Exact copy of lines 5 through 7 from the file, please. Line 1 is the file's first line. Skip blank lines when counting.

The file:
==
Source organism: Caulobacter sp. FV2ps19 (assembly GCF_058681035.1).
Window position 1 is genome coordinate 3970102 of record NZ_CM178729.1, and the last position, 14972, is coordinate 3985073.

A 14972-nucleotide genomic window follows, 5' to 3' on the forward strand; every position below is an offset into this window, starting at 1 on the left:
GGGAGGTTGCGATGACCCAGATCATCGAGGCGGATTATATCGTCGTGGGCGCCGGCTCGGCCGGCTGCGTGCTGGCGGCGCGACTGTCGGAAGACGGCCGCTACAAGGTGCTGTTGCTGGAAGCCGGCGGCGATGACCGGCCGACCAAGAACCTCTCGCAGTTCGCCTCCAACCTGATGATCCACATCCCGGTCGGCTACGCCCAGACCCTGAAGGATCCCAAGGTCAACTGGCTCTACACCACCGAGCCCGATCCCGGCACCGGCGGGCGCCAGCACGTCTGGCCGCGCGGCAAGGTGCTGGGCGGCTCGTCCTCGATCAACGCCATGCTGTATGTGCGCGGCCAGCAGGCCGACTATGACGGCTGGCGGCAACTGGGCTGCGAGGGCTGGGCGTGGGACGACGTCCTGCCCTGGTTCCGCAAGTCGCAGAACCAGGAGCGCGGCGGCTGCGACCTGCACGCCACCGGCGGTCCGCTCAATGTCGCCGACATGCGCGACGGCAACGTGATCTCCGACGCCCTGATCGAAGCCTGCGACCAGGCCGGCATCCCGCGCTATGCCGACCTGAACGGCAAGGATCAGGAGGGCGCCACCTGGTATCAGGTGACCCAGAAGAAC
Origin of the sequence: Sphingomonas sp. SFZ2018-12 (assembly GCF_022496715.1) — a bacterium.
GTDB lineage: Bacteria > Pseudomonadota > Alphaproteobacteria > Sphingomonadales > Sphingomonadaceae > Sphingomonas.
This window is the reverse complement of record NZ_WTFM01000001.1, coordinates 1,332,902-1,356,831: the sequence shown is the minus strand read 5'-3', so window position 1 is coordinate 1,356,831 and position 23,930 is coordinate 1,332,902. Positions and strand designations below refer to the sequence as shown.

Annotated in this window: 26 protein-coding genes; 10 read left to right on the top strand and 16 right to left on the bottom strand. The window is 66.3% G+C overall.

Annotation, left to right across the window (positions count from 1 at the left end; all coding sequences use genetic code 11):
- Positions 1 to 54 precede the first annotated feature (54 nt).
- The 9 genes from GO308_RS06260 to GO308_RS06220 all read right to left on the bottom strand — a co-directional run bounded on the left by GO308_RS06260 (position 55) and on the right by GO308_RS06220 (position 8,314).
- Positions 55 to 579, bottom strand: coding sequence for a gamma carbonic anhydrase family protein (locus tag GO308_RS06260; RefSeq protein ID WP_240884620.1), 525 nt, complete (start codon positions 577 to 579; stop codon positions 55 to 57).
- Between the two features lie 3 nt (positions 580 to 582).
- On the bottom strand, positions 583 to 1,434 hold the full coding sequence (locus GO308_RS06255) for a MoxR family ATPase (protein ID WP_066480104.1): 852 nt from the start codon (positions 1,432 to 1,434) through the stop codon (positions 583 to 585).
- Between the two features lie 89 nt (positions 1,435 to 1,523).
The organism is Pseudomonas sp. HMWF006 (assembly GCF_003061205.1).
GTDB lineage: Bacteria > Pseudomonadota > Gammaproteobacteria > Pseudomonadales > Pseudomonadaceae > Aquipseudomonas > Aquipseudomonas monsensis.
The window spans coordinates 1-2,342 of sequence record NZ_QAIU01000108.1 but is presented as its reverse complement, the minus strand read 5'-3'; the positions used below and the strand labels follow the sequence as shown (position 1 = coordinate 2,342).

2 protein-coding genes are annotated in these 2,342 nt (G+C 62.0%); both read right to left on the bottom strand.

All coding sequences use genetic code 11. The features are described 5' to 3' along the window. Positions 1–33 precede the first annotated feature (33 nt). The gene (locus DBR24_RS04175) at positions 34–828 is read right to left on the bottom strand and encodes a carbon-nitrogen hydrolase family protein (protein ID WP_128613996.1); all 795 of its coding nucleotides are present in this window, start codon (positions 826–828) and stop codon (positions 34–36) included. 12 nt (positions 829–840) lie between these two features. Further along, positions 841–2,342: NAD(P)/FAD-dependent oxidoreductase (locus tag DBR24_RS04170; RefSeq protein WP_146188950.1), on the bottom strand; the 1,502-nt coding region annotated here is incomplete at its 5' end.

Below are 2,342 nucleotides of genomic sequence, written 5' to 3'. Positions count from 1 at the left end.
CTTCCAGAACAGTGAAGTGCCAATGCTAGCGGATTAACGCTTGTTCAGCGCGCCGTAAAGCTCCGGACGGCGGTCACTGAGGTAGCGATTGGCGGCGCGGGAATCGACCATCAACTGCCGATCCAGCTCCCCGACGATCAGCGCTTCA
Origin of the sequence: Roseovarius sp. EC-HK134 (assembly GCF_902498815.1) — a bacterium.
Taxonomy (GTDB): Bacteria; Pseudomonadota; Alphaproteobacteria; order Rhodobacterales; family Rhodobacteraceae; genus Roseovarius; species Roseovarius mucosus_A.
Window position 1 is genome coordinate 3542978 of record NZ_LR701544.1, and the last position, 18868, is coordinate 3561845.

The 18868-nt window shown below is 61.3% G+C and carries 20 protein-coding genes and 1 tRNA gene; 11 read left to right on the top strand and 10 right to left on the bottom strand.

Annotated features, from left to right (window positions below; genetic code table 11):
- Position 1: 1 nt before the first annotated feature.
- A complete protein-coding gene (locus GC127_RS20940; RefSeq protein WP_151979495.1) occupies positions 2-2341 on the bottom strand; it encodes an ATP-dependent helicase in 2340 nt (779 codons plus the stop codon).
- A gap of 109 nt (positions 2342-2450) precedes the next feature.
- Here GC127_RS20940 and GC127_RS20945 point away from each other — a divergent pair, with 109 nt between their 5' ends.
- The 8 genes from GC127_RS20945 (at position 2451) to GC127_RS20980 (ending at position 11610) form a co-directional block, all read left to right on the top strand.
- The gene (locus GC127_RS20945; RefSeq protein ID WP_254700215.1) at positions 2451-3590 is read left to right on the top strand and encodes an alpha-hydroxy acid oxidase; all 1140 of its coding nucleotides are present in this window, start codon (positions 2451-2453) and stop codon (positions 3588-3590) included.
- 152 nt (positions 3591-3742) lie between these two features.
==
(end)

Origin of the sequence: Sphingomonas sp. SFZ2018-12 (assembly GCF_022496715.1) — a bacterium.
GTDB lineage: Bacteria > Pseudomonadota > Alphaproteobacteria > Sphingomonadales > Sphingomonadaceae > Sphingomonas.
This window is the reverse complement of record NZ_WTFM01000001.1, coordinates 1,332,902-1,356,831: the sequence shown is the minus strand read 5'-3', so window position 1 is coordinate 1,356,831 and position 23,930 is coordinate 1,332,902. Positions and strand designations below refer to the sequence as shown.